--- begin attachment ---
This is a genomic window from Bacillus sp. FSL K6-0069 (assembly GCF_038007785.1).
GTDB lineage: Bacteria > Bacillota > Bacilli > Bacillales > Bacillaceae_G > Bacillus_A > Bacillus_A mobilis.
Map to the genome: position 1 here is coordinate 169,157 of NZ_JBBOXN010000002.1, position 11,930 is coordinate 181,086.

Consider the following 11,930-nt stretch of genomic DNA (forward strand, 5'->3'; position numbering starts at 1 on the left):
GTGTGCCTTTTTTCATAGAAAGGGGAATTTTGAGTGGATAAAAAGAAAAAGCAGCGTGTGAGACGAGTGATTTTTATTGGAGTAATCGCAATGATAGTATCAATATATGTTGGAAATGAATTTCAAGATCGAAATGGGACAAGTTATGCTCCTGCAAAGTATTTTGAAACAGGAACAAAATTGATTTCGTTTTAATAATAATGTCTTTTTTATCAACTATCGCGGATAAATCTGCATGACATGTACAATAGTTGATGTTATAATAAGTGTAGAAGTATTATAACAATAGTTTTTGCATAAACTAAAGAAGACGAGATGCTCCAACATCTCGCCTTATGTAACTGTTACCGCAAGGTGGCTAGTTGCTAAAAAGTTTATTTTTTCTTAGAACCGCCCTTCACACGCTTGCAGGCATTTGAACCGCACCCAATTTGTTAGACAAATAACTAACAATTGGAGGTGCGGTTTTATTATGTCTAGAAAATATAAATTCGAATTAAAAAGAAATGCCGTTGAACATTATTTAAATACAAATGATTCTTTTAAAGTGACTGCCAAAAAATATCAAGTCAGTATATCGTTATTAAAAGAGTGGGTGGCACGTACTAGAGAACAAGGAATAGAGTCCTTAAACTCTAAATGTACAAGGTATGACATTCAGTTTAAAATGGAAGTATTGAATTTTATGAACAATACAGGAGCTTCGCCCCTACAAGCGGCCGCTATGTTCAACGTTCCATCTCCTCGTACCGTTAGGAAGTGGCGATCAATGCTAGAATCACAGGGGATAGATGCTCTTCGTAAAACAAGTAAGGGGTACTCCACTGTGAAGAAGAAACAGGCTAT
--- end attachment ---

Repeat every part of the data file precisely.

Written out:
This is a genomic window from Bacillus sp. FSL K6-0069 (assembly GCF_038007785.1).
GTDB lineage: Bacteria > Bacillota > Bacilli > Bacillales > Bacillaceae_G > Bacillus_A > Bacillus_A mobilis.
Map to the genome: position 1 here is coordinate 169,157 of NZ_JBBOXN010000002.1, position 11,930 is coordinate 181,086.

Consider the following 11,930-nt stretch of genomic DNA (forward strand, 5'->3'; position numbering starts at 1 on the left):
GTGTGCCTTTTTTCATAGAAAGGGGAATTTTGAGTGGATAAAAAGAAAAAGCAGCGTGTGAGACGAGTGATTTTTATTGGAGTAATCGCAATGATAGTATCAATATATGTTGGAAATGAATTTCAAGATCGAAATGGGACAAGTTATGCTCCTGCAAAGTATTTTGAAACAGGAACAAAATTGATTTCGTTTTAATAATAATGTCTTTTTTATCAACTATCGCGGATAAATCTGCATGACATGTACAATAGTTGATGTTATAATAAGTGTAGAAGTATTATAACAATAGTTTTTGCATAAACTAAAGAAGACGAGATGCTCCAACATCTCGCCTTATGTAACTGTTACCGCAAGGTGGCTAGTTGCTAAAAAGTTTATTTTTTCTTAGAACCGCCCTTCACACGCTTGCAGGCATTTGAACCGCACCCAATTTGTTAGACAAATAACTAACAATTGGAGGTGCGGTTTTATTATGTCTAGAAAATATAAATTCGAATTAAAAAGAAATGCCGTTGAACATTATTTAAATACAAATGATTCTTTTAAAGTGACTGCCAAAAAATATCAAGTCAGTATATCGTTATTAAAAGAGTGGGTGGCACGTACTAGAGAACAAGGAATAGAGTCCTTAAACTCTAAATGTACAAGGTATGACATTCAGTTTAAAATGGAAGTATTGAATTTTATGAACAATACAGGAGCTTCGCCCCTACAAGCGGCCGCTATGTTCAACGTTCCATCTCCTCGTACCGTTAGGAAGTGGCGATCAATGCTAGAATCACAGGGGATAGATGCTCTTCGTAAAACAAGTAAGGGGTACTCCACTGTGAAGAAGAAACAGGCTAT